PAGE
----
This book gives you an easy-to-read introduction to what we know about Aboriginal Astronomy, and the current state of research into this area.
Each of the 400 different Aboriginal cultures in Australia has a distinct mythology, ceremonies, and art forms, some of which have a strong astronomical component. Many share common traditions such as the “emu in the sky” constellation of dark clouds, and stories about the Sun, Moon, Orion, and the Pleiades. Several use the rising and setting of particular stars to indicate the time to harvest a food source, and some link the Sun and Moon to tides, and even explain eclipses as a conjunction of the Sun and Moon.
Thse traditions reveal a depth and complexity of Aboriginal cultures which are not widely appreciated by outsiders. This book explores the wonderful mystical Aboriginal astronomical stories and traditions, and the way in which these are used for practical applications such as navigation and harvesting. It also describes the journey of exploration which is opening Western eyes to this treasury of ancient Aboriginal knowledge.
It's written by Prof. Ray Norris (an astrophysicist with CSIRO, and an Adjunct Professor at the Dept. of Indigenous Studies, Macquarie University), and his wife Cilla. They have spent the last five years studying Aboriginal Astronomy.
Their research has included:
- uncovering little-known academic manuscripts,
- visiting Aboriginal sites throughout Australia, including the Sydney rock-art,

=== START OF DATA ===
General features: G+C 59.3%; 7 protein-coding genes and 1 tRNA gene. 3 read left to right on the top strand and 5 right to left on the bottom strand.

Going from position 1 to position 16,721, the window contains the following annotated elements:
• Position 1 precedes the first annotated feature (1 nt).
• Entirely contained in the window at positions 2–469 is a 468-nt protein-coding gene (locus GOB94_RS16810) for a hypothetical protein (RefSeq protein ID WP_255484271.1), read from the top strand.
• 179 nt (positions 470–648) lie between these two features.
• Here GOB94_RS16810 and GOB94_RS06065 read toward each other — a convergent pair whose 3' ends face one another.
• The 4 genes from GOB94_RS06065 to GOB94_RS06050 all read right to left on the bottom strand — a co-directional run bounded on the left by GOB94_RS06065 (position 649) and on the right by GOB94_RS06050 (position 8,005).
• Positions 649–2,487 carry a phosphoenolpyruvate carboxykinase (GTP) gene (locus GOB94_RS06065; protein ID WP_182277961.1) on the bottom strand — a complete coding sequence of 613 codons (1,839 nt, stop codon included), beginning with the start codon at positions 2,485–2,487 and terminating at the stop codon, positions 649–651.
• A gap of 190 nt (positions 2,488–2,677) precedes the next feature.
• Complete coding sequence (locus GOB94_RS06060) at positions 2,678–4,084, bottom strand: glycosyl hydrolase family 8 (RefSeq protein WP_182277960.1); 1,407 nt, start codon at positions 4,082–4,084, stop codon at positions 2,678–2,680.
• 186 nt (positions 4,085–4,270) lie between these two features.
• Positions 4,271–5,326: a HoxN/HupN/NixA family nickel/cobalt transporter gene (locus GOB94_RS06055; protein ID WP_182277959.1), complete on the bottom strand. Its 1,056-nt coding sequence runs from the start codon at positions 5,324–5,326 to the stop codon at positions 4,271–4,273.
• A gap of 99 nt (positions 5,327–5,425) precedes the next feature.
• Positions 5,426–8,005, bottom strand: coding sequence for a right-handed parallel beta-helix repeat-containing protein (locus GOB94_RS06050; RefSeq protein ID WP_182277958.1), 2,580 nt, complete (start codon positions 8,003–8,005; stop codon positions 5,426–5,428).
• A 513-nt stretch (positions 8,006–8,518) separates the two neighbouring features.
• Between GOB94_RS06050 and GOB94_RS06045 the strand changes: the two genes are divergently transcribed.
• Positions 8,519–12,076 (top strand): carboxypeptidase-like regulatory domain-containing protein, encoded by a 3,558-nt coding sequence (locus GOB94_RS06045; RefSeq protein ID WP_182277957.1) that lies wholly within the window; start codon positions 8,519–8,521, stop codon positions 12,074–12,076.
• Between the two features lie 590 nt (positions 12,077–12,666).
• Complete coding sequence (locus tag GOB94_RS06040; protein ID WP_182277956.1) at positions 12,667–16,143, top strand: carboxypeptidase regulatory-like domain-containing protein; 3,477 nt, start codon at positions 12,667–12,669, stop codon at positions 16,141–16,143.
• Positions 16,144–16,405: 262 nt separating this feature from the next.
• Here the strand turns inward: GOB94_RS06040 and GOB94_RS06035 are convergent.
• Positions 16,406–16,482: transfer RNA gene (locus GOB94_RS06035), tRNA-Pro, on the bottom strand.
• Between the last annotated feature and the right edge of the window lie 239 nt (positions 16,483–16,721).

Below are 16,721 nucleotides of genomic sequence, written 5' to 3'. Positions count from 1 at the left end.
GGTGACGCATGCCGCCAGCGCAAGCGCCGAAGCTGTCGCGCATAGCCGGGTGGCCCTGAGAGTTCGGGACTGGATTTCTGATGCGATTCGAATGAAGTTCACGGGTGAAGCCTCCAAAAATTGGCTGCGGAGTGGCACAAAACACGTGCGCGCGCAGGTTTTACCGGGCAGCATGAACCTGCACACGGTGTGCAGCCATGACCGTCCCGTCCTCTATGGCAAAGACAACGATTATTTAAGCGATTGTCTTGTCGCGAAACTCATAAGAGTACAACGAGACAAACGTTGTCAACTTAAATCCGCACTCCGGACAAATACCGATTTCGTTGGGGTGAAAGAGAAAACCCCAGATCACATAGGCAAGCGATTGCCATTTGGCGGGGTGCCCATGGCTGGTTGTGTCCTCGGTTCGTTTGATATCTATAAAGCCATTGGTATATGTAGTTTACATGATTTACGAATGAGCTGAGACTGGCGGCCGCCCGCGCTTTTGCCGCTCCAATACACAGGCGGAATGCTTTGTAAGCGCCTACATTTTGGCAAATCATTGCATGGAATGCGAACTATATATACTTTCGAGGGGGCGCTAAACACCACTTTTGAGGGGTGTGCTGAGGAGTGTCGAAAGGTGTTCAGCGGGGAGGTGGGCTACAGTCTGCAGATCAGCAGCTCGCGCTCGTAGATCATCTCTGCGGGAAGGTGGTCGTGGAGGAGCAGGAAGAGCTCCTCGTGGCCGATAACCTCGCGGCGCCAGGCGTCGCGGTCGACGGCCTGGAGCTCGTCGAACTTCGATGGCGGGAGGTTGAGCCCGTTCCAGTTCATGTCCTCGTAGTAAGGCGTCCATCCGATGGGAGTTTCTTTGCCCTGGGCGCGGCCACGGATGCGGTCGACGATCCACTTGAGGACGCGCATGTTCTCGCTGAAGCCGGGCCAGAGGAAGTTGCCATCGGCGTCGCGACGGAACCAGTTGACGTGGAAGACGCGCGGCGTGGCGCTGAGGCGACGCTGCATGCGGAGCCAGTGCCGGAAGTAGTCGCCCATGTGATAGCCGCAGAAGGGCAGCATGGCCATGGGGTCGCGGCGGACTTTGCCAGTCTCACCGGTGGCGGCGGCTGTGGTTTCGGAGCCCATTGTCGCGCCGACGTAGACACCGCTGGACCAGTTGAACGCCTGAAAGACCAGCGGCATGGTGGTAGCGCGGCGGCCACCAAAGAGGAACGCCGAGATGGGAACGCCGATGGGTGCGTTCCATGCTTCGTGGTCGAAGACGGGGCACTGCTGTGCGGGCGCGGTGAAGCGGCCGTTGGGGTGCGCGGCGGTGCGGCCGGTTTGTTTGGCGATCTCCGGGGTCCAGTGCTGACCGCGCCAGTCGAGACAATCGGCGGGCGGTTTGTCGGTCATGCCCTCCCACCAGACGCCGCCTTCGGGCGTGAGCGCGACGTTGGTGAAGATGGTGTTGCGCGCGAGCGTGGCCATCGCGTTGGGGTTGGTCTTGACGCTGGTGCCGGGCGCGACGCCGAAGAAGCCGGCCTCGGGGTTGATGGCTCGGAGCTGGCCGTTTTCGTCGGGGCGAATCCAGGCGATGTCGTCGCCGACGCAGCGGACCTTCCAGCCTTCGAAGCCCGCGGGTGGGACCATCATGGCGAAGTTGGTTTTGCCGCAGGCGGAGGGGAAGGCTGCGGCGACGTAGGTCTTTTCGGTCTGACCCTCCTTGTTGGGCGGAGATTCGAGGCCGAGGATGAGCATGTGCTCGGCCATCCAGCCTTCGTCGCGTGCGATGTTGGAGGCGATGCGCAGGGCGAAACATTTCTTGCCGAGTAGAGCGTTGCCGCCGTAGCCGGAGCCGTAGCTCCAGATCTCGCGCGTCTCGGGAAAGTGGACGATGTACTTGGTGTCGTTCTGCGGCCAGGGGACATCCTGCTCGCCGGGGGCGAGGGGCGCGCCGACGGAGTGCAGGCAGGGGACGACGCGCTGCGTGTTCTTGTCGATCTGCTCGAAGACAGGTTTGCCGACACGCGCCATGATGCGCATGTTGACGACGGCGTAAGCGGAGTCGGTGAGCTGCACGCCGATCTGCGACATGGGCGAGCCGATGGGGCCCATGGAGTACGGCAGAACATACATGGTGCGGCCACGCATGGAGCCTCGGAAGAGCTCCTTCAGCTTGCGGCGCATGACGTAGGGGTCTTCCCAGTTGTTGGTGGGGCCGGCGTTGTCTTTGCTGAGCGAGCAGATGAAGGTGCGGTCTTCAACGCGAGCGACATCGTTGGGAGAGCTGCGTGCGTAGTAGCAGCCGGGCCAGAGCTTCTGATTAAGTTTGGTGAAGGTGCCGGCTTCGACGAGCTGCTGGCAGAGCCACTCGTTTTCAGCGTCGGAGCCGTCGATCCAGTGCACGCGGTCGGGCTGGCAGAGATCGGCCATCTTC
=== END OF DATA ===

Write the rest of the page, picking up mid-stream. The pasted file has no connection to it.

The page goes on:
- spending time with the Yolngu communities in Arnhem Land.
A pack of 50, double-sided, pocket-sized cards to help identify constellations, planets, meteors and other starry sights. Each card shows a feature of the night sky, one to a side, including a detailed picture and description, interesting facts, statistics and position in the night sky. An easy, convenient and informative companion for stargazing in the outdoors or through a telescope. With internet links to star maps and websites to find out more.
Why not grow your very own stalactite, make baked ice-cream or even an underwater volcano? Have you ever wanted to create invisible ink? 101 Cool Science Experiments will show you how.
101 Cool science experiments will show you how to do things from everyday materials to astound and surprise your friends.
There are one hundred and one of the coolest experiments here for any budding genius.
Ages 7 - 14 up
This year the Astronomy Calendar again features the winners of the CWAS David Malin Awards.
The calendar provides a nightly guide to what’s visible in the sky, including moon phases, planetary positions, eclipses, lunar occultations, conjunctions and meteor showers.
It includes a summary of the year indicating the best times to view the planets.
Calendar features nightly moon phases and Monthly Star maps and is 23 x 33cm in size, opening to 46 x33cm.
Maps have been designed for 25° to 45° south latitude.